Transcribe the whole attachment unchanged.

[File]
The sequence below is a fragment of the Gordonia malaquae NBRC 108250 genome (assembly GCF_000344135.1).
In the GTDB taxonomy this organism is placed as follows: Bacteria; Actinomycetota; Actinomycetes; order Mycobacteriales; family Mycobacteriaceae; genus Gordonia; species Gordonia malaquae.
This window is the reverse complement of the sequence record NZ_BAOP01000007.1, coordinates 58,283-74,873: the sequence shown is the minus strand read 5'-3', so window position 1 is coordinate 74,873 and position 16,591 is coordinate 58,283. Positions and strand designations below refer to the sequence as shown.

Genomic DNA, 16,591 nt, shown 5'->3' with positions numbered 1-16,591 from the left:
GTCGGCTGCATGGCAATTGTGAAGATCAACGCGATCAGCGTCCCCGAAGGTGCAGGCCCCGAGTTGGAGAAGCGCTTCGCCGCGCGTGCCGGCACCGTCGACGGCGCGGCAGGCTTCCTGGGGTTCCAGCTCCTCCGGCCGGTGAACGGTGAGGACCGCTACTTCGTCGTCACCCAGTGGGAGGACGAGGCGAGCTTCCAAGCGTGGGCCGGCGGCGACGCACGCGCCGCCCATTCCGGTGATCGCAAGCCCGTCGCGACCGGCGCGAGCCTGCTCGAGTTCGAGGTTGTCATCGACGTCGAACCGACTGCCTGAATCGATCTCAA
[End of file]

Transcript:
The sequence below is a fragment of the Gordonia malaquae NBRC 108250 genome (assembly GCF_000344135.1).
In the GTDB taxonomy this organism is placed as follows: Bacteria; Actinomycetota; Actinomycetes; order Mycobacteriales; family Mycobacteriaceae; genus Gordonia; species Gordonia malaquae.
This window is the reverse complement of the sequence record NZ_BAOP01000007.1, coordinates 58,283-74,873: the sequence shown is the minus strand read 5'-3', so window position 1 is coordinate 74,873 and position 16,591 is coordinate 58,283. Positions and strand designations below refer to the sequence as shown.

Genomic DNA, 16,591 nt, shown 5'->3' with positions numbered 1-16,591 from the left:
GTCGGCTGCATGGCAATTGTGAAGATCAACGCGATCAGCGTCCCCGAAGGTGCAGGCCCCGAGTTGGAGAAGCGCTTCGCCGCGCGTGCCGGCACCGTCGACGGCGCGGCAGGCTTCCTGGGGTTCCAGCTCCTCCGGCCGGTGAACGGTGAGGACCGCTACTTCGTCGTCACCCAGTGGGAGGACGAGGCGAGCTTCCAAGCGTGGGCCGGCGGCGACGCACGCGCCGCCCATTCCGGTGATCGCAAGCCCGTCGCGACCGGCGCGAGCCTGCTCGAGTTCGAGGTTGTCATCGACGTCGAACCGACTGCCTGAATCGATCTCAA